Book Review

‘Fortune’s Son’ by Emery Lee

FS ELSTORY: Love is the ultimate gamble…

Seasoned gambler Philip Drake knows every trick and uses most of them. After years of infamy, he’s ready to accept the mantle of respectability with his earldom– until a devastating racing loss and the threat of debtors’ prison force Philip right back into his gaming ways…

Susannah, Lady Messingham, is a woman with a past who refuses to belong to any man again. But Philip’s skill catches her eye and she persuades him to teach her how to win at the tables. Their new partnership turns into an exhilarating high-stakes game that entangles them in terrifying risk and unimaginable rewards…

REVIEW: This book has been on my wish list and TBR for a year now and the only reason for it was its cover. I mean, just look at it! I also liked the blurb for it, although once I read the book, I was amazed how inadequate it was. Another thing I found out as I finished the book was that ‘Fortune’s Son’ is a sequel to ‘The Highest Stakes’ and finally things in the middle of the story made more sense. Needless to say, I am now compelled to read the first book and highly recommend you read it in order because the author only glossed over some of the very important and crucial events. If the author repeated those events verbatim from ‘The Highest Stakes’ this book could have been better understood and enjoyed by this reader.

The story opens up with our hero in his thirties, with a hangover after his huge loss on the racing track, and now trying to once again come up with money to pay his debts. And while he’s arranging the sale of some horse-flesh, someone in his company mentions the name of Susannah, Lady Messingham, and off into memory lane goes our hero.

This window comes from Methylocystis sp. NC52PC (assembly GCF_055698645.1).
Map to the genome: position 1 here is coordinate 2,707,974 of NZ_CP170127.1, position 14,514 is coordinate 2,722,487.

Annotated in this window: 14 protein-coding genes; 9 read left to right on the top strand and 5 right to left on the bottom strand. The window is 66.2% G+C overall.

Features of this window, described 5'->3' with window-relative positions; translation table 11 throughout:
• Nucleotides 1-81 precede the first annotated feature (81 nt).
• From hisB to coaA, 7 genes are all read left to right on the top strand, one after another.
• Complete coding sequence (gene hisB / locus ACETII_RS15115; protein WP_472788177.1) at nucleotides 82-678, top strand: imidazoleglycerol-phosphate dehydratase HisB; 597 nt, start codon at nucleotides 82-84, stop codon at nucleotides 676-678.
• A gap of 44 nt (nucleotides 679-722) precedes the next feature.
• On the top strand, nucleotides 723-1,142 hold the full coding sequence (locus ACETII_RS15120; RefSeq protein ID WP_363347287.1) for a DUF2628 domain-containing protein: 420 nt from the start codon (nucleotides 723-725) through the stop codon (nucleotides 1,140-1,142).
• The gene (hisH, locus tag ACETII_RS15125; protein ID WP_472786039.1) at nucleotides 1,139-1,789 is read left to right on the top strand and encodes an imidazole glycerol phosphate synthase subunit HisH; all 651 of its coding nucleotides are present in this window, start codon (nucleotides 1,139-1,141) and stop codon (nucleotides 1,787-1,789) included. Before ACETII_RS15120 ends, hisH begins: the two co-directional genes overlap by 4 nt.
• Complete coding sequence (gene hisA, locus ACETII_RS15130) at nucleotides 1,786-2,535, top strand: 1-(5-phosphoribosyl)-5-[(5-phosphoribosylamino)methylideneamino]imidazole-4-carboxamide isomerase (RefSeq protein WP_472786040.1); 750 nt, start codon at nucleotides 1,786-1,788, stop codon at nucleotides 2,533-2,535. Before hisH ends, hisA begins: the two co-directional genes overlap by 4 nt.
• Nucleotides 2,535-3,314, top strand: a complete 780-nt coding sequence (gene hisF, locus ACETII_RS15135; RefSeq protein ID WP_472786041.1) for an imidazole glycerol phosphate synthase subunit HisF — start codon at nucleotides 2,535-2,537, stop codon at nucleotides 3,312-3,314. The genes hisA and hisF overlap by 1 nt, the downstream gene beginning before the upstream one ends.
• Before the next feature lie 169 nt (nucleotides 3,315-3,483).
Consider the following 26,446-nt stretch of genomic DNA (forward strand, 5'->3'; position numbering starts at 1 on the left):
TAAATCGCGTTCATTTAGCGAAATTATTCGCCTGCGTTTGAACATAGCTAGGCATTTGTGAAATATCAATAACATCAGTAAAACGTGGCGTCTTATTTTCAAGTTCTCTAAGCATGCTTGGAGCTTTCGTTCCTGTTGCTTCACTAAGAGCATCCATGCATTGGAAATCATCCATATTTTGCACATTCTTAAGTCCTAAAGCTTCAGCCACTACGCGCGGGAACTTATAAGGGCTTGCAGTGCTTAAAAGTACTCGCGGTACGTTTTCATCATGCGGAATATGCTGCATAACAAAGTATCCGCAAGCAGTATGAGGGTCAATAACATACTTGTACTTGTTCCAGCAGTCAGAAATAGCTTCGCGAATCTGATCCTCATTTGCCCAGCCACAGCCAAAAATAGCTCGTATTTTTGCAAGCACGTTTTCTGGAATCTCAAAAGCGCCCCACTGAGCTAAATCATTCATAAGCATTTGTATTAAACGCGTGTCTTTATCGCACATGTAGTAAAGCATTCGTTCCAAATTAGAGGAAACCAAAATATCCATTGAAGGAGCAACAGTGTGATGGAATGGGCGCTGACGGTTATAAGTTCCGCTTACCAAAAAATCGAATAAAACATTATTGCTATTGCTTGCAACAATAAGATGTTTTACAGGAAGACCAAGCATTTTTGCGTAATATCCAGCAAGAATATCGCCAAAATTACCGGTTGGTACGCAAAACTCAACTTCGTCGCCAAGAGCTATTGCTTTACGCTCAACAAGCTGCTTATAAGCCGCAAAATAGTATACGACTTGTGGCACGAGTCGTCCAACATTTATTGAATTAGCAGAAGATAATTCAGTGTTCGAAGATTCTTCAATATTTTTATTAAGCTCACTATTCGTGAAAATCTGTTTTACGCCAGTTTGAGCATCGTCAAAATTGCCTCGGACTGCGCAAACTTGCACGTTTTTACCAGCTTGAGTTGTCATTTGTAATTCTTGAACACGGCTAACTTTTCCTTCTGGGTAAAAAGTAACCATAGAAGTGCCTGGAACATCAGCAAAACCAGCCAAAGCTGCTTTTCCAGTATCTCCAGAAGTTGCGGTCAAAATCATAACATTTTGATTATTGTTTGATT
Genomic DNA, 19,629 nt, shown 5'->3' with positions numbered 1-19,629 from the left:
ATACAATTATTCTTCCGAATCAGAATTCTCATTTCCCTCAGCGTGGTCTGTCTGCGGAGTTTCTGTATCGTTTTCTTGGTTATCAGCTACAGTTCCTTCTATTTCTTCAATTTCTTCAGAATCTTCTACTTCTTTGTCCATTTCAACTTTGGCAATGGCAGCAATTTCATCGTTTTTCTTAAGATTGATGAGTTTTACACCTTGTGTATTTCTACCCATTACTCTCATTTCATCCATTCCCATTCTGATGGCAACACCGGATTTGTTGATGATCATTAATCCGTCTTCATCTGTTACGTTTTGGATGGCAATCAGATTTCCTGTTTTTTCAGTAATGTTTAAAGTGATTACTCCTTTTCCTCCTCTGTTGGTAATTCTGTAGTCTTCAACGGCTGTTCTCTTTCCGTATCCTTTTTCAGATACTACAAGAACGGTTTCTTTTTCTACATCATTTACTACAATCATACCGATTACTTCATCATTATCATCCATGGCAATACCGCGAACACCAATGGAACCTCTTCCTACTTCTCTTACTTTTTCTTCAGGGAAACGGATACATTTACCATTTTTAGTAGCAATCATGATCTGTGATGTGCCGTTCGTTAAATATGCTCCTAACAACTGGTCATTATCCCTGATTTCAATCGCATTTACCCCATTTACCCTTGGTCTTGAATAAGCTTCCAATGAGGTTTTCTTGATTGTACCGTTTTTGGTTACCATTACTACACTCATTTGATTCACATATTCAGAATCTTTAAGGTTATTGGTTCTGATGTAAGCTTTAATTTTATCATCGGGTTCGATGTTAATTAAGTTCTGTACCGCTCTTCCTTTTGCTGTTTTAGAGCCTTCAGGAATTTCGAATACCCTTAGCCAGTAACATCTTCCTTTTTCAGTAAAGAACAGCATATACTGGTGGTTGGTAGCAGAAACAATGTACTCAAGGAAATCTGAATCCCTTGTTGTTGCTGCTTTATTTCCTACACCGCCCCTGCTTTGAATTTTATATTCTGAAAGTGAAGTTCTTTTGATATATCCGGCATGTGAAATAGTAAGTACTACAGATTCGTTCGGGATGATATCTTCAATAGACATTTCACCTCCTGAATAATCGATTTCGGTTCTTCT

We are now meeting Philip Drake at age twenty, a second son of the Earl of Hastings. He is handsome, full of life and devilry, charming and doesn’t give a damn about his ruthless father or half-brother. He hasn’t seen them in years and refuses to live off of his family’s money. His quick wit and talent at dice and cards are the only means of his support while awaiting his mother’s legacy left to him when he turns twenty-one.

Susannah, Lady Messingham, is a twenty-eight year old widow that has money troubles of her own and as she spots young Philip at play, decides that he just might help her out by tutoring her in gaming. At first, Philip isn’t so enthusiastic about her proposal, but the chemistry they share from the start is something he’s willing to explore.

As they embark on this journey of mutual need, neither is aware that their relationship would go through the highest of the highs and lowest of the lows and have their love tested over and over.

As I read this story, watching Philip’s life go from heartache to heartache, I kept thinking that he must have been cursed from the moment he was born and my heart just went out to him.

Emery Lee, with her unprecedented and meticulous research of history, gaming and horse racing in Georgian era England, made this story play out like an epic movie in my mind’s eye. Her characterization of Philip and Susannah was impeccable and their love as it spanned a decade will touch your heart.

For a high drama, passion spanning a decade, revenge and redemption of both hero and heroine, this is one book that is a must read, BUT only if you read the first book before this one.

*Book purchased through Amazon.


2 thoughts on “‘Fortune’s Son’ by Emery Lee”

  1. Hi Melanie!

    I read both books and fortunately I read The Highest Stakes before I read Fortune’s Son. I’ve also enjoyed reading Emery’s books written as Victoria Vane that I’ve read and haven’t had the same problem but would probably enjoyed them even more if read in order. Fortunately you can read just one of them and still enjoy the story without reading the preceding book.

    Whichever name she uses I’ve enjoyed her books written under both names.

  2. You know, for some reason I kept seeing this book but didn’t have a desire to read it. I never could figure out why I felt that way. Now I may go find both of these books and give them a whirl.

Leave a Reply

Fill in your details below or click an icon to log in: Logo

You are commenting using your account. Log Out /  Change )

Google+ photo

You are commenting using your Google+ account. Log Out /  Change )

Twitter picture

You are commenting using your Twitter account. Log Out /  Change )

Facebook photo

You are commenting using your Facebook account. Log Out /  Change )


Connecting to %s